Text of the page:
Daily Archives: 10 February 2023

Southern White Union Army Recruits

From Bitterly Divided: The South’s Inner Civil War, by David Williams (New Press, 2010), Kindle pp. 151-152:

David R. Snelling of Baldwin County, Georgia, had deeply personal reasons for his Union stand. David’s father, William, a man of modest means, died of fever when David was five. His mother, Elizabeth Lester Snelling, whose wealthy family had never approved of her marrying a poor man, was given only a small plot of land adjoining the large plantations her brothers owned. When Elizabeth died a few years later, young David was taken in by his uncle, David Lester. While Lester sent his own sons off to school, he put David to work in the fields along with the slaves. Treated much as a slave himself, David came to detest slavery. Threatened with conscription in the spring of 1862, David joined the Confederate army. That summer, he deserted and joined the Federals. Two years later, as a lieutenant in Sherman’s cavalry escort during the March to the Sea, David went out of his way to lead a raid against his uncle’s plantation a few miles from the state capital of Milledgeville. His troops seized as many provisions as they could carry and destroyed the cotton gin.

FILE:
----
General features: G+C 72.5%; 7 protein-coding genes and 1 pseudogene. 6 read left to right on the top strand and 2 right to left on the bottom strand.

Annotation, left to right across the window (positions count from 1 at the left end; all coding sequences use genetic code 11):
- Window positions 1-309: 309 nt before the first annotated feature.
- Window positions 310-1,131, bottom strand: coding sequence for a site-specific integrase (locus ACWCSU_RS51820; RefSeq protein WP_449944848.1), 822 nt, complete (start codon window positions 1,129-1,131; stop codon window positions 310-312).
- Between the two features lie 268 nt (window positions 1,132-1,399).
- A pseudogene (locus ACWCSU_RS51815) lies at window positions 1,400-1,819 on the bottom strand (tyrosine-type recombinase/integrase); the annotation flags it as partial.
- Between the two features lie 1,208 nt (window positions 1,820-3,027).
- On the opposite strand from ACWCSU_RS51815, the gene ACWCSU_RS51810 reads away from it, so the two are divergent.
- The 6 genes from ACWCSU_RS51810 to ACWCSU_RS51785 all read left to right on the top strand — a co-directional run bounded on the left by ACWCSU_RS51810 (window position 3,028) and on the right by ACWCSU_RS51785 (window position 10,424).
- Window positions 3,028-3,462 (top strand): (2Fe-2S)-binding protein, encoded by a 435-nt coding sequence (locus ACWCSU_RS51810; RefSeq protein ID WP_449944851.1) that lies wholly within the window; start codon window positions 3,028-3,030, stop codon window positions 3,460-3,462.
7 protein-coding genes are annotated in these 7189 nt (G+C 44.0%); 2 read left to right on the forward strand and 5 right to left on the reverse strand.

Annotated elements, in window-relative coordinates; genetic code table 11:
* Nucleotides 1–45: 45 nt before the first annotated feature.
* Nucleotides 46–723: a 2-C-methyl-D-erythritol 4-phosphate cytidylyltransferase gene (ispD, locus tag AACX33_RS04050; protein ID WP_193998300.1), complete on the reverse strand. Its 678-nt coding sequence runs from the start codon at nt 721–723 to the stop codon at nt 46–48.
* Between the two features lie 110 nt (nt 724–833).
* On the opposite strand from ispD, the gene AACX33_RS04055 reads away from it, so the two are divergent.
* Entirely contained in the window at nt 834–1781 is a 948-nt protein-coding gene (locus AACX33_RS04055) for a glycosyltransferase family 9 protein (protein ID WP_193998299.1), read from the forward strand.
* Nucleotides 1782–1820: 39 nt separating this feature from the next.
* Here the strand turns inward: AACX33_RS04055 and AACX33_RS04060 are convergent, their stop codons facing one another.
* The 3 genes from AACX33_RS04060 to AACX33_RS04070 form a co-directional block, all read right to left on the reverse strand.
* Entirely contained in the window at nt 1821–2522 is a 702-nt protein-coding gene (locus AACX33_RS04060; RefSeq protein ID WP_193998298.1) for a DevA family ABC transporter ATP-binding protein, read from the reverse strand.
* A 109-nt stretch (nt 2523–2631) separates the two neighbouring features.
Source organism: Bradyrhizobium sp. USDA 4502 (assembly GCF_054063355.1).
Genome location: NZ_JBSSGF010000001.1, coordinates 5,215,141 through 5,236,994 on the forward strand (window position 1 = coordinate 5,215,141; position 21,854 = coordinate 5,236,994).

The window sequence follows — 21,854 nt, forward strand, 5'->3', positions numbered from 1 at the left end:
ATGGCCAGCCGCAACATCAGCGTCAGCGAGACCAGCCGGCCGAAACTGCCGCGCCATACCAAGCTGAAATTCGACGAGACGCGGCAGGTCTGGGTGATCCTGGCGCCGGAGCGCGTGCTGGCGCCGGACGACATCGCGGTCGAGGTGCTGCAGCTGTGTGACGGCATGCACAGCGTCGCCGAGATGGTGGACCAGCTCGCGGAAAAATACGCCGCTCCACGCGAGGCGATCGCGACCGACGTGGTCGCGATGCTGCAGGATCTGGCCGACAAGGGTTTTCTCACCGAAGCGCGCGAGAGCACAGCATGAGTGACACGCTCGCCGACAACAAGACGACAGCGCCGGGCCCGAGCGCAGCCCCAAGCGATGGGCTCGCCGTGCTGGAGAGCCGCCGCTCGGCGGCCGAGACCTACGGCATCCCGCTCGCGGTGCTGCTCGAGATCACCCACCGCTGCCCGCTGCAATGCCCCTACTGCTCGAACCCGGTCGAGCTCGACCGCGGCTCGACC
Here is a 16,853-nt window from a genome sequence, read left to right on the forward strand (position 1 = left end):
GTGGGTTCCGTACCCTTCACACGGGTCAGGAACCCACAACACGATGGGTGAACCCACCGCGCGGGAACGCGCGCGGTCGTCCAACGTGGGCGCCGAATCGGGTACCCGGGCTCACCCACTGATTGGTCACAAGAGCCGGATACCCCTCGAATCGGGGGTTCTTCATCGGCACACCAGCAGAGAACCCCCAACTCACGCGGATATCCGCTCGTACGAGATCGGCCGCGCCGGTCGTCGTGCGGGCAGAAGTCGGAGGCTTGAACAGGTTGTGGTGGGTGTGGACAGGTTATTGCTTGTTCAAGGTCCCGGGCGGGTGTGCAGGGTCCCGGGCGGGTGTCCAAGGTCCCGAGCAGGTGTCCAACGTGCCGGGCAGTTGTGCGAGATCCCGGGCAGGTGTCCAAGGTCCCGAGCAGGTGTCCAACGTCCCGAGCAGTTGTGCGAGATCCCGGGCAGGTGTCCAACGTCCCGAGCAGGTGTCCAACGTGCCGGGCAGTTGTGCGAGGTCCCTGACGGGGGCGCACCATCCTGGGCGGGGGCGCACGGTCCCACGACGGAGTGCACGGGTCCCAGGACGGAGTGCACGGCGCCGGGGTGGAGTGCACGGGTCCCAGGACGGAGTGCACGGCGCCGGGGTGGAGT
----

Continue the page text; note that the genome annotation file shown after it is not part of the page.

Though most Confederate soldiers were nonslaveholders and poorer than their slaveholding neighbors, white southerners who served the Union were most often poorer still. In the North Fork district of western North Carolina’s Ashe County, a comparison of thirty-four Union and forty-two Confederate volunteers shows that holdings in real and personal property among Confederates were more than twice that of their Union counterparts. In eastern North Carolina, the difference was even more dramatic. In Washington County, which supplied nearly equal numbers of troops to the Union and the Confederacy, Union soldiers were fourteen times poorer than those in the Confederate army. Such figures reflect a class-based Unionism that made itself felt all across the South. It was reflected too among members of the Union’s First Alabama Cavalry, recruited from poor farmers in the northern part of the state, who relished the opportunity to sack plantations during Sherman’s March to the Sea.

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